Publication Date – 6 November 2018
Legendary fantasy and science fiction author Brandon Sanderson once again delivers an incredible five-star read with Skyward, a brilliant young adult science fiction story that follows the journey of an energetic young protagonist at she attempts to claim the stars.
As of right now, I have only had the opportunity to read one of Sanderson’s novels, the epic fantasy book, The Way of Kings, which was easily one of the best fantasy reads of the last decade and which I gave a five-star review here. After enjoying The Way of Kings I was keen to see how Sanderson’s writing ability translated to the young adult science fiction genre. I have to say I was in no way disappointed, as Sanderson once again creates an amazing and exciting piece of literature, all set within an incredibly detailed new fictional landscape. Skyward is the first book in Sanderson’s planned Skyward series, which is to be made up of a total of four books. The second book in this series, Starsight, has apparently already been written, with a release planned for November 2019, while the third and fourth books, both yet untitled, already have tentative release dates in 2021 and 2022. Starsight is already on my must-read list for next year, and will appear in my Waiting-on-Wednesday series of blog posts the moment the cover gets released.
Far in the future and on another planet, humanity has been under constant attack for hundreds of years. A mysterious alien race known as the Krell pursued the human fleet across the stars, forcing it to crash on a desolate planet. Those humans that survived were forced to flee below the planet’s surface, hiding in caves and only re-emerging when they gained the ability to create space fighters capable of fighting off the alien craft. Now the Defiance Defence League (DFF) fights a constant war against the Krell, who are determined to wipe out the DFF’s main base and the production facilities beneath it.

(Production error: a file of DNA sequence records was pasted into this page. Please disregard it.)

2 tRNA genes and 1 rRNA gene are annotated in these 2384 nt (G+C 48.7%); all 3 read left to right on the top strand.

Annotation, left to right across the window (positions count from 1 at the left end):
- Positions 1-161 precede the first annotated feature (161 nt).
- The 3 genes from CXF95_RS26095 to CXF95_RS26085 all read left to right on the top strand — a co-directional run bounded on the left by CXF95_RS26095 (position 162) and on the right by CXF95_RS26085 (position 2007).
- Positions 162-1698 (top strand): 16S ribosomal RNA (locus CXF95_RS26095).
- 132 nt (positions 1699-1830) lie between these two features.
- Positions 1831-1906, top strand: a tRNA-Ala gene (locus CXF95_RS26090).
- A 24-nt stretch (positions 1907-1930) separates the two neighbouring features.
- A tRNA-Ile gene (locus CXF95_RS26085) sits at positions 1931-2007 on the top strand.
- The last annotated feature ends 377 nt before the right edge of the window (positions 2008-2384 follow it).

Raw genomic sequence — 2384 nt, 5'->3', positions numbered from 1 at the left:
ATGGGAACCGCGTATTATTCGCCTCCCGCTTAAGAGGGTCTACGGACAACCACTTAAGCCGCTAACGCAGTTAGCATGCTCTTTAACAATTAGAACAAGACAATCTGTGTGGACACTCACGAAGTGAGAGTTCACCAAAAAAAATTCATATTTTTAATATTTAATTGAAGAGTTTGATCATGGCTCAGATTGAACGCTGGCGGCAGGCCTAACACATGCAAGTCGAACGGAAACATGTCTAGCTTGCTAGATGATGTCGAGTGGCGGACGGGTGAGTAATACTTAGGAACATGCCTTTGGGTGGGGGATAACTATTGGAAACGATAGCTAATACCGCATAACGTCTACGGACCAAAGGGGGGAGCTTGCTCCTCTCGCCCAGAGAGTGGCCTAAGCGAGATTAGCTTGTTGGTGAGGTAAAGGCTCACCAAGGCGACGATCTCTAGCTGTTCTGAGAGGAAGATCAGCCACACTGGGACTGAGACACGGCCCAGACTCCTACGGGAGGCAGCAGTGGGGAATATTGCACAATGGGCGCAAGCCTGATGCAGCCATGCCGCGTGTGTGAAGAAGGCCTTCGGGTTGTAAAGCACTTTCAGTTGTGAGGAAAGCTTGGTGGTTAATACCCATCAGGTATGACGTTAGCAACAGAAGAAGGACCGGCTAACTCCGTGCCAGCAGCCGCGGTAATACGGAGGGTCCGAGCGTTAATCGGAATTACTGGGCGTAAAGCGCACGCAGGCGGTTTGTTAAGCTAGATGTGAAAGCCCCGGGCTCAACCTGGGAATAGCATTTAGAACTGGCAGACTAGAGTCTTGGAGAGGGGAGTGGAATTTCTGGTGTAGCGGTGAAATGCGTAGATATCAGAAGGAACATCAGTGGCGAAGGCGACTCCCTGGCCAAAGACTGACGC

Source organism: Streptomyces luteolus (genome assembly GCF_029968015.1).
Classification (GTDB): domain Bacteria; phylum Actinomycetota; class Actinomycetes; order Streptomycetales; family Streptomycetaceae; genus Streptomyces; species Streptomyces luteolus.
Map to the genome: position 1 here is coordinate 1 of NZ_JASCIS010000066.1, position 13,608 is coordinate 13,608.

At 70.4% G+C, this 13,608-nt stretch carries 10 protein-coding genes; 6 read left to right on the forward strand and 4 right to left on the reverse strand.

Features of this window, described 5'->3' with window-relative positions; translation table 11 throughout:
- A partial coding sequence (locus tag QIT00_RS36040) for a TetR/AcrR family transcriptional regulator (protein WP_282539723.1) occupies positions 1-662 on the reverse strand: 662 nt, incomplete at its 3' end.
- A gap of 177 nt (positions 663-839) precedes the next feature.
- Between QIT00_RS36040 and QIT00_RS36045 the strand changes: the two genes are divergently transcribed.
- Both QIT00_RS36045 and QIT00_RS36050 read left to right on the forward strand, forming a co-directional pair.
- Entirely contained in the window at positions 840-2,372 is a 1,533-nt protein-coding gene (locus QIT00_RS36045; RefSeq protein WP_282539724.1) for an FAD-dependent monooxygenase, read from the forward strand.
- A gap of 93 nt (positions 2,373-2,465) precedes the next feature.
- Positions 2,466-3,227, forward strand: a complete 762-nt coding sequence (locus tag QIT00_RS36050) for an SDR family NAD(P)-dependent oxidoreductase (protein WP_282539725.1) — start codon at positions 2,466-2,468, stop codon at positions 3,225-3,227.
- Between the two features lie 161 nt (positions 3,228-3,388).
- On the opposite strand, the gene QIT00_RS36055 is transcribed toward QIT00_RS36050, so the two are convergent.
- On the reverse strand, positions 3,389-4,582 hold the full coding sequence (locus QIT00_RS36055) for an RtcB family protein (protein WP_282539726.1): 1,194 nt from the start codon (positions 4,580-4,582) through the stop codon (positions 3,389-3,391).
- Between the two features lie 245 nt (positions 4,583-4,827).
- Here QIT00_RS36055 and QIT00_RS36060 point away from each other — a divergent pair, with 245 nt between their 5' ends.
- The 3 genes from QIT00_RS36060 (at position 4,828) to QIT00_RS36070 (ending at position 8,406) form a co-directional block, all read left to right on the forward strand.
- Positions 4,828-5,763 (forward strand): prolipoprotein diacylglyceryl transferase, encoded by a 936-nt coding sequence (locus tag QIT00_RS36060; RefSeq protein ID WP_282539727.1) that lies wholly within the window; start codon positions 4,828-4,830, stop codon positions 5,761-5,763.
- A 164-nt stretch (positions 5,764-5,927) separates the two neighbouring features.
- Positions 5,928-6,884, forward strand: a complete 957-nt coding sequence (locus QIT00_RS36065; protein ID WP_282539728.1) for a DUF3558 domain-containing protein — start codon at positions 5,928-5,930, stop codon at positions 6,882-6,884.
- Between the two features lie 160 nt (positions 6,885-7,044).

Since she was a young girl, Spensa Nightshade has always dreamed of becoming a DDF pilot, the elite defenders of humanity, in order to claim the stars. However, years ago, her father deserted during the most famous battle in DDF history and was shot down by his comrades. Having been forced to live for years as a daughter of a coward, Spensa is eager to forge her own heroic destiny, but the DDF will never accept her into their flight program.
But with the war going badly and new pilots needed, Spensa is given a chance to join the DDF, thanks to the actions of her father’s old wingmate. Joining a class of misfit cadets who dub themselves Skyward Flight, Spensa learns to fly the DDF’s ships against the Krell and quickly shows her determination and skill. However, her father’s legacy is constantly weighing her down, whether by the sabotage of the DDF or the constant fear that deep down she might also be a coward. With the Krell attacks getting worse, will Spensa find her place as a pilot, or will a terrible secret from the past come back to haunt her? And through it all, what role will the ancient spaceship Spensa discovers have on the fate of humanity?
I not only received a physical copy of Skyward from Hachette Australia, but I also listened to a copy of this book in its audiobook format, which is narrated by Sophie Aldred and goes for just a little over 15 hours. Both versions are pretty cool. The trade paperback version of this novel contains a couple of great maps at the start of the novel that some readers may find useful when it comes to navigating around the story. There is also a series of intriguing drawings throughout the book that show off several of the ships, both human and alien, that are featured in the story, all of which are juxtaposed against the main ships that the protagonist and her wingmates train and fight in. The later parts of the book also contain some fantastic illustrations of flight manoeuvres and abilities, which prove informative when utilised with Skyward’s many aerial flight sequences. I personally preferred the audiobook format of Skyward to the physical copy, as it allowed me to enjoy the many action-packed aerial scenes a whole lot more. I also loved the narration by Aldred, who was able to create a number of excellent voices for the book’s various characters.